C80.1121 (3)1.47989 (19)0.77659 (17)0.0272 (4)
H80.12121.55430.71250.033*
C70.0291 (3)1.39656 (19)0.78544 (16)0.0239 (4)
C30.2526 (3)0.93224 (19)0.59986 (17)0.0224 (4)
C120.0410 (3)1.2849 (2)0.88099 (17)0.0298 (4)
H120.13631.22900.88750.036*
C90.2404 (3)1.4527 (2)0.86321 (17)0.0279 (4)
H90.33411.50970.85820.033*
C110.0889 (3)1.2565 (2)0.96680 (17)0.0321 (4)
H110.08181.18141.03040.039*
Atomic displacement parameters (Å2) top
U11U22U33U12U13U23
Cl20.0276 (3)0.0177 (2)0.0683 (4)0.00021 (18)0.0130 (2)0.0089 (2)
Cl10.0432 (3)0.0280 (2)0.0370 (3)0.0107 (2)0.0144 (2)0.0127 (2)
Cl40.0395 (3)0.0513 (3)0.0297 (3)0.0042 (2)0.0140 (2)0.0005 (2)
Cl30.0394 (3)0.0409 (3)0.0411 (3)0.0111 (2)0.0077 (2)0.0232 (2)
O10.0288 (7)0.0180 (6)0.0262 (7)0.0014 (5)0.0065 (6)0.0006 (5)
C20.0184 (8)0.0207 (8)0.0245 (8)0.0045 (7)0.0043 (7)0.0020 (7)
C50.0175 (8)0.0274 (9)0.0304 (9)0.0075 (7)0.0000 (7)0.0125 (8)
C60.0209 (9)0.0250 (9)0.0234 (8)0.0077 (7)0.0040 (7)0.0021 (7)
N10.0286 (9)0.0253 (9)0.0329 (9)0.0040 (7)0.0097 (7)0.0056 (7)
C40.0160 (8)0.0164 (8)0.0425 (10)0.0030 (6)0.0079 (7)0.0051 (8)
C10.0160 (8)0.0177 (8)0.0274 (9)0.0036 (6)0.0067 (7)0.0023 (7)
C100.0273 (10)0.0314 (10)0.0201 (8)0.0012 (8)0.0044 (7)0.0064 (7)
C80.0345 (11)0.0195 (8)0.0274 (9)0.0038 (8)0.0077 (8)0.0010 (7)
C70.0249 (9)0.0226 (8)0.0237 (9)0.0000 (7)0.0035 (7)0.0094 (7)
C30.0195 (9)0.0210 (8)0.0289 (9)0.0077 (7)0.0087 (7)0.0029 (7)
C120.0313 (10)0.0339 (10)0.0257 (9)0.0134 (8)0.0008 (8)0.0041 (8)
C90.0313 (10)0.0233 (9)0.0306 (10)0.0060 (8)0.0073 (8)0.0046 (8)
C110.0381 (11)0.0342 (10)0.0210 (9)0.0085 (9)0.0002 (8)0.0030 (8)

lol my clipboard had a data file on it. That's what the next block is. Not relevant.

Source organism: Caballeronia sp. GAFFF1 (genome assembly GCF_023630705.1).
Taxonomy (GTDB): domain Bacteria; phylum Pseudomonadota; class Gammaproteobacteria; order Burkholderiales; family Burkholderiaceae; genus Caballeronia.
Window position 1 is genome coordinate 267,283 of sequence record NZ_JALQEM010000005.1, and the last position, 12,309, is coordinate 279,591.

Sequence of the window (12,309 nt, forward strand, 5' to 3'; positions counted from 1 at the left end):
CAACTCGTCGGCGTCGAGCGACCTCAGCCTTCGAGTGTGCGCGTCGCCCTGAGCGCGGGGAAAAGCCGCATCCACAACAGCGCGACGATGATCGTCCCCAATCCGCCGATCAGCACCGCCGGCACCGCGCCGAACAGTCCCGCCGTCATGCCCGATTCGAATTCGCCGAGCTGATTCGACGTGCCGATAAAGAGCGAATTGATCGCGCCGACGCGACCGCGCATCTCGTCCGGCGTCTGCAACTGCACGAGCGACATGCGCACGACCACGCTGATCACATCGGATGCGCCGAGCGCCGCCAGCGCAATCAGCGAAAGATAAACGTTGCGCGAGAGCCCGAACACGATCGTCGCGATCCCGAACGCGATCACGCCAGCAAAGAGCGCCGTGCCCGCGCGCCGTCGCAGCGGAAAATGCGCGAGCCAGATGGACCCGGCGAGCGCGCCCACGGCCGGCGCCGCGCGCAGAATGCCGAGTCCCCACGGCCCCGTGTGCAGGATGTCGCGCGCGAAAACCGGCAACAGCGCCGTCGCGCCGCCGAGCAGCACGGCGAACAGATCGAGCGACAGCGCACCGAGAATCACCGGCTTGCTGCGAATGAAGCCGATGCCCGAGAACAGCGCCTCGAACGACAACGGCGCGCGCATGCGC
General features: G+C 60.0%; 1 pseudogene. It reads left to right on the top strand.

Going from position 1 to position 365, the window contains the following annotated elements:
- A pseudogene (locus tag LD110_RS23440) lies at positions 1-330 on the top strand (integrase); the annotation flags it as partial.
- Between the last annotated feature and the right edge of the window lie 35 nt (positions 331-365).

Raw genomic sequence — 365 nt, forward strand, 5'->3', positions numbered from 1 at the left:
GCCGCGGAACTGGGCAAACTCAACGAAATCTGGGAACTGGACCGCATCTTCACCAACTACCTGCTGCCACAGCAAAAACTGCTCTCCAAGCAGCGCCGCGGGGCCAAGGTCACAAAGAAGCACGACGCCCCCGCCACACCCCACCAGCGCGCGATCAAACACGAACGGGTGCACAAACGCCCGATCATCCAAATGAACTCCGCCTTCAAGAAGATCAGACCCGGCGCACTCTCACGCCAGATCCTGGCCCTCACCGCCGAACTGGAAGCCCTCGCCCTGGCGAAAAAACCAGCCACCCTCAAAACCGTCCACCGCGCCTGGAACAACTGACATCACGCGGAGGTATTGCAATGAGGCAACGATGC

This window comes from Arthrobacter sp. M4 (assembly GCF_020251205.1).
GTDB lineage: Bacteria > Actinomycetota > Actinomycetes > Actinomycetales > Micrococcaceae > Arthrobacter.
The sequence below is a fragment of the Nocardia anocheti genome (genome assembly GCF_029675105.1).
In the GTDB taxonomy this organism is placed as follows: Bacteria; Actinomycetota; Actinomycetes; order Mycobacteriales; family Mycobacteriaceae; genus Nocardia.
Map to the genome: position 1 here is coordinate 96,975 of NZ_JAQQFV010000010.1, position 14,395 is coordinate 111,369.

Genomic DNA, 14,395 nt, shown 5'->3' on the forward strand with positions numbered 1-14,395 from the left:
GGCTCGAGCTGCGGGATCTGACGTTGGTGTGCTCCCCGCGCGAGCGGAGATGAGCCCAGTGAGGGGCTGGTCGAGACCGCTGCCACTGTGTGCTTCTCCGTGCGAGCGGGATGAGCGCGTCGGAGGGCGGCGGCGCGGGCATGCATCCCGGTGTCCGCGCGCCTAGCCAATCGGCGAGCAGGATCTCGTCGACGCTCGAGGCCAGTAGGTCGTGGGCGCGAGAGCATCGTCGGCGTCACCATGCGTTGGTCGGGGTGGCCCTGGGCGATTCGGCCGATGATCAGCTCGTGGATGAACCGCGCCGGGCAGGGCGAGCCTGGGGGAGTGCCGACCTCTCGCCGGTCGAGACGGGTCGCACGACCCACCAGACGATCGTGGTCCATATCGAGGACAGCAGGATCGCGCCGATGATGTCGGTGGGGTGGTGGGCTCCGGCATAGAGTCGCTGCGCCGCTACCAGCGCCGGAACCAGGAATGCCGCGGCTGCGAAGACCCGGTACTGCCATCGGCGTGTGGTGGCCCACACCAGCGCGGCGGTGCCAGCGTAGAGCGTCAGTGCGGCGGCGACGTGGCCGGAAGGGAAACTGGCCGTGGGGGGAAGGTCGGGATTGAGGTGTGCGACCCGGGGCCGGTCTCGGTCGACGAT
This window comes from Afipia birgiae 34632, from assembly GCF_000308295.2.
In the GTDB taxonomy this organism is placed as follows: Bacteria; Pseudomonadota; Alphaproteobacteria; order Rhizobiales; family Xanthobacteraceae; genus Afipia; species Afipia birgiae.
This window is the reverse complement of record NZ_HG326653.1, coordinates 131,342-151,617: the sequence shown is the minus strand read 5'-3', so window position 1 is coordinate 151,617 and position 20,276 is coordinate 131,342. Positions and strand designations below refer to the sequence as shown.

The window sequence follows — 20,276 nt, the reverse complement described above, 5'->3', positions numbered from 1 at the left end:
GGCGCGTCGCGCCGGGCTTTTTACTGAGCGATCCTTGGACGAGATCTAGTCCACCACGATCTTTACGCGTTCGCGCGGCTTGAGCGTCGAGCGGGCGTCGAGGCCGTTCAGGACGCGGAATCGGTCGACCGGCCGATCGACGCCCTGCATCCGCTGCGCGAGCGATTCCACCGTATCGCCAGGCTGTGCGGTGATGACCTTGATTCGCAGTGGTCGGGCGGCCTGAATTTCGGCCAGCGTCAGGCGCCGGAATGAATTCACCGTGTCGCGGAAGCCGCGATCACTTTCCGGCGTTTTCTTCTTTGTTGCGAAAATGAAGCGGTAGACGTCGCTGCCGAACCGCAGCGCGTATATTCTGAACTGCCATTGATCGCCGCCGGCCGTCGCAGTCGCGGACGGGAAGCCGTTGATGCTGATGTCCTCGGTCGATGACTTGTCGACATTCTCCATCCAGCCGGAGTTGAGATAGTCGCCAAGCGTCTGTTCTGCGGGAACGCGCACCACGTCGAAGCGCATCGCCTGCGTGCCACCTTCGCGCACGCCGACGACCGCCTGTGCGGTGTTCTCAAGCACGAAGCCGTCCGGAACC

Geometric parameters (Å, º) top
Cl2—C41.7330 (17)C6—C11.390 (2)
Cl1—C31.7334 (18)N1—C71.426 (2)
Cl4—C101.7499 (19)C4—C31.388 (3)
Cl3—C51.7346 (18)C10—C111.374 (3)
O1—C11.3556 (19)C10—C91.380 (3)
C2—C31.386 (2)C8—C71.383 (3)
C2—C11.394 (2)C8—C91.388 (3)
C5—C61.384 (2)C7—C121.390 (3)
C5—C41.391 (3)C12—C111.389 (3)
C3—C2—C1119.15 (16)C11—C10—Cl4119.50 (15)
C6—C5—C4121.67 (16)C9—C10—Cl4119.40 (15)
C6—C5—Cl3118.20 (14)C7—C8—C9120.13 (17)
C4—C5—Cl3120.13 (14)C8—C7—C12119.63 (17)
C5—C6—C1119.48 (16)C8—C7—N1119.26 (17)
C3—C4—C5117.77 (15)C12—C7—N1120.95 (17)
C3—C4—Cl2121.15 (14)C2—C3—C4121.91 (16)
C5—C4—Cl2121.08 (14)C2—C3—Cl1117.50 (14)
O1—C1—C6117.43 (15)C4—C3—Cl1120.59 (13)
O1—C1—C2122.55 (15)C11—C12—C7120.26 (18)
C6—C1—C2120.02 (15)C10—C9—C8119.54 (18)
C11—C10—C9121.09 (17)C10—C11—C12119.33 (18)
(12) top
Crystal data top
C6H3Cl3O·C6H6ClNF(000) = 656
Mr = 325.00Dx = 1.601 Mg m3
Monoclinic, P21/cMo Kα radiation, λ = 0.71073 Å
a = 6.9676 (7) ÅCell parameters from 12676 reflections
b = 21.336 (2) Åθ = 3.1–27.6°
c = 9.1861 (10) ŵ = 0.86 mm1
β = 99.139 (7)°T = 150 K
V = 1348.3 (2) Å30.3 × 0.2 × 0.1 mm
Z = 4
Data collection top
Rigaku Mercury375R (2x2 bin mode)
diffractometer
3066 independent reflections
Radiation source: fine-focus sealed tube2703 reflections with I > 2σ(I)
Graphite Monochromator monochromatorRint = 0.032
Detector resolution: 13.6612 pixels mm-1θmax = 27.5°, θmin = 3.1°
Absorption correction: multi-scan
Jacobson, R. (1998) Private communication
h = 99
Tmin = 0.777, Tmax = 1.000k = 2727
13875 measured reflectionsl = 1111
Refinement top
Refinement on F2Primary atom site location: structure-invariant direct methods
Least-squares matrix: fullSecondary atom site location: difference Fourier map
R[F2 > 2σ(F2)] = 0.033Hydrogen site location: inferred from neighbouring sites